Gay sex – some humans do it, some penguins do it, and as it turns out, many monkeys do it. It's only natural, according to a study published Monday in the journal Nature Ecology and Evolution.

By watching a group of rhesus macaques over a three-year period in Puerto Rico, scientists from the Imperial College of London found it was more common for the males to engage in sex with the same gender than with the opposite.

The researchers reported 72% of the 236 male monkeys either mounted, or were mounted, by other males, whereas only 46% participated in heterosexual sex.

There have been many different theories – including not enough females, establishing dominance, or blowing off steam – that may explain why animals might engage in homosexual behavior.

But the researchers believe their observations actually support a whole new theory – that the males who have sex together have an evolutionary advantage over their heterosexual counterparts.

Male bisexual monkeys have an evolutionary edge

The male monkeys who had sex with each other often backed up their partner in fights, the researchers reported. Moreover, these male monkeys weren't strictly homosexual. They did have sex with females, too.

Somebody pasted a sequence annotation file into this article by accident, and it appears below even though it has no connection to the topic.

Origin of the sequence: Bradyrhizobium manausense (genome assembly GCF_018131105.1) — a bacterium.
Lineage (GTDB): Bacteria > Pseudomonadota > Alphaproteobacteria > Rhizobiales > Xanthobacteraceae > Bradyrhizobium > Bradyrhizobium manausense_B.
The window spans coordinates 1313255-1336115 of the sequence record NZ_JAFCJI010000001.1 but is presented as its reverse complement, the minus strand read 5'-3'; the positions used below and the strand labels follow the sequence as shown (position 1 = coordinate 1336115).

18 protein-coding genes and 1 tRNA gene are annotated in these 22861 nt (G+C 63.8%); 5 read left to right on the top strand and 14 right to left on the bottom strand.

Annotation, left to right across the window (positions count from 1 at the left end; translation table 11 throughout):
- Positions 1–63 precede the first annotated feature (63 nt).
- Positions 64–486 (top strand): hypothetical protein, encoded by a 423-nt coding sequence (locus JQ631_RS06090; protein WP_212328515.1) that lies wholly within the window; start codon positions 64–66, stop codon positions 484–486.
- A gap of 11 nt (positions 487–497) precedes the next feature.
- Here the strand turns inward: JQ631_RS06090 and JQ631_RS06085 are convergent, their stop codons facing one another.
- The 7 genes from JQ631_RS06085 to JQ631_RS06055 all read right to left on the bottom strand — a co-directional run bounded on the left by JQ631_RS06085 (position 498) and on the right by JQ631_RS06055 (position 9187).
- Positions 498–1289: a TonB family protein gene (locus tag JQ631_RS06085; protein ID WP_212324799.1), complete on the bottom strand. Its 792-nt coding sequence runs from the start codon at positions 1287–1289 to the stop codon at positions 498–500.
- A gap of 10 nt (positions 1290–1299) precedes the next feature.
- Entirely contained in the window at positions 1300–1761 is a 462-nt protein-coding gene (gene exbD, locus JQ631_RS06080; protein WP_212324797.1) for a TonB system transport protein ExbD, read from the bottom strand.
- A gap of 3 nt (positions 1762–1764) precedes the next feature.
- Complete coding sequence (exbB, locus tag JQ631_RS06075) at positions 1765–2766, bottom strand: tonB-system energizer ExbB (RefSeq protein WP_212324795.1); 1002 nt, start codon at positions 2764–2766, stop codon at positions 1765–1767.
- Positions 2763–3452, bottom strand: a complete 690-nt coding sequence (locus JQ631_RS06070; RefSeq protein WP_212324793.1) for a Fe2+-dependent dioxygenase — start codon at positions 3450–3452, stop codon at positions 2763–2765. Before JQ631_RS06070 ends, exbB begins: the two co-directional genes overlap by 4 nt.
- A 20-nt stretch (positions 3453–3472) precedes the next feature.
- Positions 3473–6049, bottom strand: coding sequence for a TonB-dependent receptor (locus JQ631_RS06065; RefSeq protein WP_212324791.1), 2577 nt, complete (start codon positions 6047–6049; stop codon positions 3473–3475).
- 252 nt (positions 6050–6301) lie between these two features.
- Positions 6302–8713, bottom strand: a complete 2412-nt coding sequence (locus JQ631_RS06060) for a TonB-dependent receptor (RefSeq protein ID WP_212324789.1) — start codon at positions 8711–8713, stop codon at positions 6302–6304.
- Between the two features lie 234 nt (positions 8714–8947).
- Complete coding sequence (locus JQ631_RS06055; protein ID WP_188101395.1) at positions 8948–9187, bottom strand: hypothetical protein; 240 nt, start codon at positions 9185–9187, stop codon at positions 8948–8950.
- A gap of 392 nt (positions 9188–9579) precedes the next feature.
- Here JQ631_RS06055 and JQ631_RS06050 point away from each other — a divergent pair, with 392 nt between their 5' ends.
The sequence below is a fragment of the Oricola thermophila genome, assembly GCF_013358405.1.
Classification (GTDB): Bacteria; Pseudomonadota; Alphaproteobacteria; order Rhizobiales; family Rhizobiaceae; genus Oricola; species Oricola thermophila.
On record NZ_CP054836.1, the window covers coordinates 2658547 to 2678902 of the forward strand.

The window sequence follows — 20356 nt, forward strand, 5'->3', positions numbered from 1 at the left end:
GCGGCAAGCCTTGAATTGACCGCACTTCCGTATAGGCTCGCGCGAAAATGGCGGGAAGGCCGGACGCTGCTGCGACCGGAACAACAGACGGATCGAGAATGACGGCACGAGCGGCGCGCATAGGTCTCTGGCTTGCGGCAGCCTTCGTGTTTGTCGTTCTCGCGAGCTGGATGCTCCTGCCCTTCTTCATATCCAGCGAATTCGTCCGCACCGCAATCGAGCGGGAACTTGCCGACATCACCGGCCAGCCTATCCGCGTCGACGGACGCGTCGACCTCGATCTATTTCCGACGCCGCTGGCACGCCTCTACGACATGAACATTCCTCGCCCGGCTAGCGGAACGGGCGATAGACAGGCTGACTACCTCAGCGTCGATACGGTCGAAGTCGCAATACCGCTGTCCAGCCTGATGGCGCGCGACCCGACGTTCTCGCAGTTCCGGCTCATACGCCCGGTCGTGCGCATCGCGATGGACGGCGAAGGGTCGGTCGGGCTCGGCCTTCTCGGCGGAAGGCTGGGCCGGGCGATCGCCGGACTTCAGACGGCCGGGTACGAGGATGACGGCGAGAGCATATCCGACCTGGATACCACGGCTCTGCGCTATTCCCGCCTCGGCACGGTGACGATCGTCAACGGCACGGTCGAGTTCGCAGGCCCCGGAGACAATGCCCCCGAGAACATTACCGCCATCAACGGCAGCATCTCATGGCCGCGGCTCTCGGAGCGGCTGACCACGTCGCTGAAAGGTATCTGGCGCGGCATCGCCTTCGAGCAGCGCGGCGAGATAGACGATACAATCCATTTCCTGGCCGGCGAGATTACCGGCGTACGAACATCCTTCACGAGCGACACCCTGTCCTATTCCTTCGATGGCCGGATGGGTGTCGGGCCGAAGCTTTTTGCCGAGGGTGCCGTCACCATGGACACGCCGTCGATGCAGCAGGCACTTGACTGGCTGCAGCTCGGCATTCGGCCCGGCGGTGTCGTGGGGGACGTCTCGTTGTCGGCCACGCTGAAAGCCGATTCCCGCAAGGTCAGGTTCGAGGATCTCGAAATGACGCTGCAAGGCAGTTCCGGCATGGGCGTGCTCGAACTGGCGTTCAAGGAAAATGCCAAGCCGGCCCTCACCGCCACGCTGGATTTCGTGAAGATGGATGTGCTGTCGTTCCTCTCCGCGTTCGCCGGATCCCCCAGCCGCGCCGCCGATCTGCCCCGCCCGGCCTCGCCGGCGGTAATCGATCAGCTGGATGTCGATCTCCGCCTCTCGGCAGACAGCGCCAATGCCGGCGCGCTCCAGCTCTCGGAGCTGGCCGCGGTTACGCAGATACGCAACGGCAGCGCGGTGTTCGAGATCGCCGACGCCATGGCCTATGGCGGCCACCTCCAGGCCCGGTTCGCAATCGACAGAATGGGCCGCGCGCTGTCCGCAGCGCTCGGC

In fact, the researchers found that the bisexual macaques had more offspring than their heterosexual counterparts.

So taken all together, "they form bonds, and they help each other in a fight," Vincent Savolainen, biologist and lead author of the study, told New Scientist. "And then the idea is that if they do this, then they might also have access to more females and, in effect, have more babies," he said.

And those babies might be more likely to do the same, the researchers found.

Gay sex in male monkeys is partially heritable

By using genetic tests and family trees, they found that same sex behavior was 6.4% heritable.

On its own, that might seem low. But it's in line with the other heritable behaviors that the scientists have identified in monkeys – including grooming and sociality, a press release from the university detailed.

In general, behaviors are difficult to attribute to genes at all, so even a seemingly low percentage of 6.4% is noteworthy.

Though the relationships the monkeys have are probably different from those of humans, Savolainen hopes that these findings could help us better understand the variability of sex.

"Unfortunately there is still a belief amongst some people that same-sex behavior is 'unnatural,' and some countries sadly still enforce the death penalty for homosexuality. Our research shows that same-sex behavior is in fact widespread amongst non-human animals," Savolainen said in a statement.

This article was originally published by Business Insider.

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